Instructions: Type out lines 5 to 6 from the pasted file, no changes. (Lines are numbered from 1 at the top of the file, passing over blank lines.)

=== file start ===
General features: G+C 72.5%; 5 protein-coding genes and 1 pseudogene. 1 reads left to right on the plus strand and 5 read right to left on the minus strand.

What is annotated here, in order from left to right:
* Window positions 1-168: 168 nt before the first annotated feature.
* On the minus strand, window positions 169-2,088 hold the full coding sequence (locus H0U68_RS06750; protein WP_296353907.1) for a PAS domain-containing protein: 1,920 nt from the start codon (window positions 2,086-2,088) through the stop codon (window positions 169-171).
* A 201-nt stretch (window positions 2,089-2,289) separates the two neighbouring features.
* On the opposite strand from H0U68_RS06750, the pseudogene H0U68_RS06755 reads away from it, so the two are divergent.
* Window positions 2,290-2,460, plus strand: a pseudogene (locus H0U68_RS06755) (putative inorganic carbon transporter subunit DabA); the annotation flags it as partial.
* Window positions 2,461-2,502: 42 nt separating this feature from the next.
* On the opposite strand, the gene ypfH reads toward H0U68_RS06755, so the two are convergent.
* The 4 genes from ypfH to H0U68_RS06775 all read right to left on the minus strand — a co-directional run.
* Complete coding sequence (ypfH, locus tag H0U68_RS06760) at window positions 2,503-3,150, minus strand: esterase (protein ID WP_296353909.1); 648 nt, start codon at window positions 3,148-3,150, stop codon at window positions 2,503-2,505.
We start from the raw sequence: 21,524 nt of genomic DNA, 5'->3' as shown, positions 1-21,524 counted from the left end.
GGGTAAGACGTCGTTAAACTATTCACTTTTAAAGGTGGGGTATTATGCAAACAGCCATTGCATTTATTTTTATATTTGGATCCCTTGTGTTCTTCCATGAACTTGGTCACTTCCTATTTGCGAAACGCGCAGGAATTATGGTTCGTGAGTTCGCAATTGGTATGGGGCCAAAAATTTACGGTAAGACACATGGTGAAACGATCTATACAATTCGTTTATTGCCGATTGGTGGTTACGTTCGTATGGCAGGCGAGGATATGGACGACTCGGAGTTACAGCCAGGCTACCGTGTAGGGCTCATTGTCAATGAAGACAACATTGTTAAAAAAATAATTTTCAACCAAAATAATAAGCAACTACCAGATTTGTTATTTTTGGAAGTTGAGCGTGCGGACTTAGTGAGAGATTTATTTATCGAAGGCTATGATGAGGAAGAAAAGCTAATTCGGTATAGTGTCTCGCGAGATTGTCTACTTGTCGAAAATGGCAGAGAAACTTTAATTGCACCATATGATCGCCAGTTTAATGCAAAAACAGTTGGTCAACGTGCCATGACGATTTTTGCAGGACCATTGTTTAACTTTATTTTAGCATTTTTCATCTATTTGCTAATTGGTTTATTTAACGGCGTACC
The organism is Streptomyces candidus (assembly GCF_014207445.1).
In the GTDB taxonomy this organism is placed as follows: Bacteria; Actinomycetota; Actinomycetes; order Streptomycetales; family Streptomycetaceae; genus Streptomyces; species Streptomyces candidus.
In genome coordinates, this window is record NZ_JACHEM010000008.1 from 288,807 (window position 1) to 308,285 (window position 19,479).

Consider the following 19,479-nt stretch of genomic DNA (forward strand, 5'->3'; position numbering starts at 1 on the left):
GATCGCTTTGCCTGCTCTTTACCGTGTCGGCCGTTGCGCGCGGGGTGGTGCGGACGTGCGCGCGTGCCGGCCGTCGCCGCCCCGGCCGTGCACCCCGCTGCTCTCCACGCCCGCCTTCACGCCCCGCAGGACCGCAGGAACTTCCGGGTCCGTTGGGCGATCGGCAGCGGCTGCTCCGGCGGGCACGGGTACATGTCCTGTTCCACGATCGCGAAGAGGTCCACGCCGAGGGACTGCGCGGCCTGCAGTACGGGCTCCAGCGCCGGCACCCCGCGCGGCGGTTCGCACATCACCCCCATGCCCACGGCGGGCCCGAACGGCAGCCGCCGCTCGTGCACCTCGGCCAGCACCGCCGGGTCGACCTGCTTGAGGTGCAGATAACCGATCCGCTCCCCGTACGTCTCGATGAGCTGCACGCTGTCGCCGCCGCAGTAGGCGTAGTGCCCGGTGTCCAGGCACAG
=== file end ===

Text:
* A 201-nt stretch (window positions 2,089-2,289) separates the two neighbouring features.
* On the opposite strand from H0U68_RS06750, the pseudogene H0U68_RS06755 reads away from it, so the two are divergent.